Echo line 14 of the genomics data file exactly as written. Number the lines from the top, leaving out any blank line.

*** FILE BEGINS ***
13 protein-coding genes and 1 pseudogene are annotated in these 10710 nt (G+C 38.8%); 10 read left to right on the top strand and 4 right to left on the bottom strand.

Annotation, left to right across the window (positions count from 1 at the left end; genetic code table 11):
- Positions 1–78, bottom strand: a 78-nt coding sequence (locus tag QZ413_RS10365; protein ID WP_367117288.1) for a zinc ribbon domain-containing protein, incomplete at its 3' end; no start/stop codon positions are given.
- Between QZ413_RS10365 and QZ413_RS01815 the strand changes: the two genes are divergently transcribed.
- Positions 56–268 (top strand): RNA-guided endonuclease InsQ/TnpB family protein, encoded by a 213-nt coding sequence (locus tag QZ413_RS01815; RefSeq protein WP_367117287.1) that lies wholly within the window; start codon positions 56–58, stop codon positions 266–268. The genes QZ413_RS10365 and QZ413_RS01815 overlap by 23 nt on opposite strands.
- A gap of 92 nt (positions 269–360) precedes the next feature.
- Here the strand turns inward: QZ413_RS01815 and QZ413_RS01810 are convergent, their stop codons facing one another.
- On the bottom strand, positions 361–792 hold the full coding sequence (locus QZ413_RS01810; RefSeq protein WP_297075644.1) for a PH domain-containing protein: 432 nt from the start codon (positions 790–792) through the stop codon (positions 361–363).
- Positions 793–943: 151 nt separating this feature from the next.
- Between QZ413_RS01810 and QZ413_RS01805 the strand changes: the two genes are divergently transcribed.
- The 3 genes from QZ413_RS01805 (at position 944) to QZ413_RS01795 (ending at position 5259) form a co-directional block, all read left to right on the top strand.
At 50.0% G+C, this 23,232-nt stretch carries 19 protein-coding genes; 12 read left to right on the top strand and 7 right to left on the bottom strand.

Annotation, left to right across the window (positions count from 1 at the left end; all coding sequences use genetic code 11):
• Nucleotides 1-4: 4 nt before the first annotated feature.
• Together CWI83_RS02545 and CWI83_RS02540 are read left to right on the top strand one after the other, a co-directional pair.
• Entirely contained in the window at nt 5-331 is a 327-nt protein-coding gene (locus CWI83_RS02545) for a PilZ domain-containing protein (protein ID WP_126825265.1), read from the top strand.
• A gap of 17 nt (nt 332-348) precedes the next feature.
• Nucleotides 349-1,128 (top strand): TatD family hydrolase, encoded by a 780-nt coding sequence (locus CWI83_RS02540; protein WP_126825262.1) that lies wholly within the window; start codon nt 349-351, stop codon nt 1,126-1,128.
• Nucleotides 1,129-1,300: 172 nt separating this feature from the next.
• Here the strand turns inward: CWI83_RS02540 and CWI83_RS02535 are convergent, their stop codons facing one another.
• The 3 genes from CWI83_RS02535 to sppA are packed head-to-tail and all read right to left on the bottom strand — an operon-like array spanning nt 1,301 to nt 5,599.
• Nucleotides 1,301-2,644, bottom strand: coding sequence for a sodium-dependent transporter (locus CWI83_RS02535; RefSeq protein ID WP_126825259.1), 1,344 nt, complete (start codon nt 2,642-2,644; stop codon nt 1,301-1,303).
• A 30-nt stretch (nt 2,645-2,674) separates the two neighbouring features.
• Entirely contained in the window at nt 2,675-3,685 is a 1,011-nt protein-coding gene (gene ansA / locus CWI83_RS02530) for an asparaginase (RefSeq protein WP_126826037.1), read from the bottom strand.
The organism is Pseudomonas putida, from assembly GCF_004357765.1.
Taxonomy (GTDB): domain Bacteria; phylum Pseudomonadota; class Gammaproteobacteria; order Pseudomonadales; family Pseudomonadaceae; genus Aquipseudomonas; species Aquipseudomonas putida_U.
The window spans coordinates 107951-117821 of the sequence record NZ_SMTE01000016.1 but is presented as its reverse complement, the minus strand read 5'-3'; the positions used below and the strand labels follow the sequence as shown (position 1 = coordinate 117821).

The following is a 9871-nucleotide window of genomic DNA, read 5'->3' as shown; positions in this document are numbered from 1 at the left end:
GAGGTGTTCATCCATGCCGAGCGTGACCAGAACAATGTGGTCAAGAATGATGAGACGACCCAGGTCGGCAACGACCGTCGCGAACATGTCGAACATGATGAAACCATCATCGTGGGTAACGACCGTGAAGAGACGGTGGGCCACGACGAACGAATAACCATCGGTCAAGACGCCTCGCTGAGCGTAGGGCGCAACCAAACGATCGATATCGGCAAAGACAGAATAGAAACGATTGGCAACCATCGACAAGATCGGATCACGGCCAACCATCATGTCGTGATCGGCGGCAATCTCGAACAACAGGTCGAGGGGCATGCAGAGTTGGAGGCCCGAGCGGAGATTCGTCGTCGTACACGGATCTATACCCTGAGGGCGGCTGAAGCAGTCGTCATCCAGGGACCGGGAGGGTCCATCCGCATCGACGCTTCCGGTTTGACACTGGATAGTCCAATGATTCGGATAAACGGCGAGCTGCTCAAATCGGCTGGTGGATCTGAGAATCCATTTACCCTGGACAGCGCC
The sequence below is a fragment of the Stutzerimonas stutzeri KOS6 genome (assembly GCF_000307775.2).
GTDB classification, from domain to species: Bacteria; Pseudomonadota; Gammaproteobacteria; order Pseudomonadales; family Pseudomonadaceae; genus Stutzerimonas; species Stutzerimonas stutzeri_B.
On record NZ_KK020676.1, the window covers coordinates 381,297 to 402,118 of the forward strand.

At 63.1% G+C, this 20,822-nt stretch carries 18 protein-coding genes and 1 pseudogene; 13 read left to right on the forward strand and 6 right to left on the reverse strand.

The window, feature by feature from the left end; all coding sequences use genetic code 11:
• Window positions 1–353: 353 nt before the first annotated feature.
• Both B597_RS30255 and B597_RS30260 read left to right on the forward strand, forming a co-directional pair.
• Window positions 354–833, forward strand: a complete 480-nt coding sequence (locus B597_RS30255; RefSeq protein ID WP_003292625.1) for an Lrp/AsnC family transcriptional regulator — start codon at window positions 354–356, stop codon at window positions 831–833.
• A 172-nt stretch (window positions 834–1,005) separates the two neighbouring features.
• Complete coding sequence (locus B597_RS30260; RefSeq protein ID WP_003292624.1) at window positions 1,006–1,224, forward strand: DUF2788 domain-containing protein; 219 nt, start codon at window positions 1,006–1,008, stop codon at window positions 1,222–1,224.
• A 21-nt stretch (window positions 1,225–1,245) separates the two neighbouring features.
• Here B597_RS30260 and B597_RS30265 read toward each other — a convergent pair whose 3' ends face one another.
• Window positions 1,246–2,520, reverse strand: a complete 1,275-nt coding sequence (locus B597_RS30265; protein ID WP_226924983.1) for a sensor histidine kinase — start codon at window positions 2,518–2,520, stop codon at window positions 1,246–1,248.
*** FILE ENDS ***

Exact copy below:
• Nucleotides 1-4: 4 nt before the first annotated feature.